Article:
2006: Fujifilm finally hit the scene with its "fabled" FinePix F30. With fewer combinations of cameras that offered sufficient exposure control with housings that would take accessories, the F30 provided what any enthused diver wishing to take up underwater photography needed.
The 6.3MP camera featured the new sixth-generation Super CCD and Fujifilm's ground-breaking Real Photo Processor II, which gave it an advantage in low-light conditions. With its heavy metal jacket and Fuji FXF30 housing, the F30 has become a classic underwater camera.
2007: Competition in the market was fierce, and Sea & Sea responded with its DX1G purpose-designed system. It adopted the highly reputable Ricoh GX100, incorporating the S & S mode to enhance the deep blues of the sea.
The housing was fitted with connections for fibre-optic cables to use with underwater flashguns. The DX1G also featured a hood for the LCD, which made viewing the monitor in bright conditions much easier. A range of wide-angle and close-up lenses was also available.
2008: With compacts flooding the market, the choice was bewildering for first-time buyers.
Sony made a comeback with the DSC-W300. Combining superior image quality with high optical-quality wet lenses, it proved excellent for underwater photography. With its 13.6 megapixels and titanium-clad, Sony set out to reaffirm its position in the underwater market.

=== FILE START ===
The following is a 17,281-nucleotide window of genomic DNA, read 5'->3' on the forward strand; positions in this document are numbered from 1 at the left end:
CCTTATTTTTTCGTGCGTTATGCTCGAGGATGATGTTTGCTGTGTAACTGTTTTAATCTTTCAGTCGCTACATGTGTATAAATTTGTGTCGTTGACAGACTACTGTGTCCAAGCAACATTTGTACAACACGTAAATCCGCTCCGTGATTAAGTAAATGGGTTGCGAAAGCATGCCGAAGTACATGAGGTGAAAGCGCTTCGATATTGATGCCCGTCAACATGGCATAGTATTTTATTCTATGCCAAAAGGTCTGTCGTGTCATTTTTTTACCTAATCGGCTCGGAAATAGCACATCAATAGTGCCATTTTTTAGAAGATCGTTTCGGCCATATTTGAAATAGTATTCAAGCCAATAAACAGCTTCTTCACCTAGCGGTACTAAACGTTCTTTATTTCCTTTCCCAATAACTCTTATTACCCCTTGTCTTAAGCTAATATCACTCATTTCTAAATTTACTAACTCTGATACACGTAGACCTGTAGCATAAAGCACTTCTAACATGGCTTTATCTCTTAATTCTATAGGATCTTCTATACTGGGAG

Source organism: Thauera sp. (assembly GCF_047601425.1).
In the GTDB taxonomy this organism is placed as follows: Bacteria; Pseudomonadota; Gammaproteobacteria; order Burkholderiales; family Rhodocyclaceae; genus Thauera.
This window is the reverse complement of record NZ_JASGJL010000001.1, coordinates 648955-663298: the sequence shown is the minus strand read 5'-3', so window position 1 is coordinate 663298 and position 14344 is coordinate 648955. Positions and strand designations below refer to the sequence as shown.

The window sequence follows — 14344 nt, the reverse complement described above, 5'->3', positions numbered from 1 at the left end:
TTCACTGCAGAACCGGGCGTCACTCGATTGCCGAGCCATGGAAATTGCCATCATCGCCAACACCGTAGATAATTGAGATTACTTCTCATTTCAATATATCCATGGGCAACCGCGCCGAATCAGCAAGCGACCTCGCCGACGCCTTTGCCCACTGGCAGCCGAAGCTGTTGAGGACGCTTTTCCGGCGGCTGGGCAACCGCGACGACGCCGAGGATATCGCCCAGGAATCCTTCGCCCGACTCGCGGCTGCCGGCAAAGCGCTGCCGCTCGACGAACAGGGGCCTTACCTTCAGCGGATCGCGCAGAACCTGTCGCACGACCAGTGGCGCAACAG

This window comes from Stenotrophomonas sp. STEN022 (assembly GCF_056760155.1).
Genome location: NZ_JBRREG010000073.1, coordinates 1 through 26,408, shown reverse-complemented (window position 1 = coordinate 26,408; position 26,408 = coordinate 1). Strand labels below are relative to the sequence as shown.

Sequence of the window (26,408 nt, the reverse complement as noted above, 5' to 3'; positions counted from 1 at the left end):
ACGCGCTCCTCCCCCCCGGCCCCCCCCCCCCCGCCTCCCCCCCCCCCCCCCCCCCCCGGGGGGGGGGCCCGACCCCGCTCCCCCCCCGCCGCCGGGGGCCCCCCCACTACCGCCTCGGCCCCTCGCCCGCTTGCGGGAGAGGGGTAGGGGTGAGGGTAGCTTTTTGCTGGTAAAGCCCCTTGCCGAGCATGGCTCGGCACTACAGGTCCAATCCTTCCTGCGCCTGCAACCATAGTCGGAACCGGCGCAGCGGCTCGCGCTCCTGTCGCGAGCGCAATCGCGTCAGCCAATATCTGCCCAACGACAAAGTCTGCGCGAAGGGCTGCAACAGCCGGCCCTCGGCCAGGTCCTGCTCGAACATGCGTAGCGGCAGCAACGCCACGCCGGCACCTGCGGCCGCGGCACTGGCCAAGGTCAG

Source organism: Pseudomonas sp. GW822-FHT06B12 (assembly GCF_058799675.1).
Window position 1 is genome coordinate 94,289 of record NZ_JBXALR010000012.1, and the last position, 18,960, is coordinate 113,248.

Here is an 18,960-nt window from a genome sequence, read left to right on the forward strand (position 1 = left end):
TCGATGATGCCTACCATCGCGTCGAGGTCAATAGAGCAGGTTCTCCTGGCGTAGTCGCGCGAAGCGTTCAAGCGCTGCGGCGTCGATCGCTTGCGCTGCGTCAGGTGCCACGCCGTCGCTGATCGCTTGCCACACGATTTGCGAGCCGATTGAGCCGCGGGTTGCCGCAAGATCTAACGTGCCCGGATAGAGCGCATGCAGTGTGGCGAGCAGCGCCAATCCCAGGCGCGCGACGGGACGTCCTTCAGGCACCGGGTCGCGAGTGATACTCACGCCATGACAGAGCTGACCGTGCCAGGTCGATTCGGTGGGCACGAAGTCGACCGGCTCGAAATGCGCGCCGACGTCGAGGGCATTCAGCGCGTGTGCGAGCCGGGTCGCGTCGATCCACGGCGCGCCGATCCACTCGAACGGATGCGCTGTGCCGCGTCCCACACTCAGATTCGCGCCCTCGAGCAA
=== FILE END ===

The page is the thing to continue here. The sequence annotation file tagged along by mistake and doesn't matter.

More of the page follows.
Canon released the Ixus 980, the first Ixus in its range to offer shutter-speed priority and
a choice of two apertures in manual mode.
2009: With record numbers taking to the water and partners tired of being left on shore, Olympus filled the gap with its amphibious TOUGH 6000/8000 range. Waterproof up to
10m without a dedicated housing, TOUGH cameras became a favourite of snorkellers.
However, it is Canon that remains consistent in its dominance of the market. The Ixus 100 with HD movie recording (1280 x 720, 30fps) successfully combined high-quality stills and video-capture all in one unit.
Canon also released its successor to the S80 - the Powershot S90. With a high-sensitivity 10.0 MP CCD, f/2.0 lens, full manual exposure control and WP-DC35 housing to which lenses could be fitted, it became one of the best underwater compact camera systems on the market.
2010: The future of compacts in underwater photography promises to be very exciting. The latest developments in technology combine the small size of compacts with the flexibility of an SLR - they call it Micro Four Thirds.
Panasonic has already made a big impression with its GF1 Micro Four Thirds camera.
July's PhotoCall covers creative wide-angle techniques.
The theme for June entries was -
images depicting other divers or snorkellers.
Scenic Bahamas shot wins £300 for Peter
Placed top in the June heat of DIVER magazine's PhotoCall competition is this shot of a diver under the liveaboard Aqua Cat in the Bahamas.
Peter White of Leigh-on-Sea, Essex, took it with a Sea & Sea DX 2G camera using natural light (his flashgun had flooded) to fit the theme 'Keen Photographers", which invited images depicting other divers or snorkellers.
Peter wins a £300 INON UK voucher redeemable against lenses, flashguns or accessories.
Each month at Divernet.com we offer you a new theme with the chance to win the £300 prize and, ultimately, a 2-week trip to the Philippines worth £2800.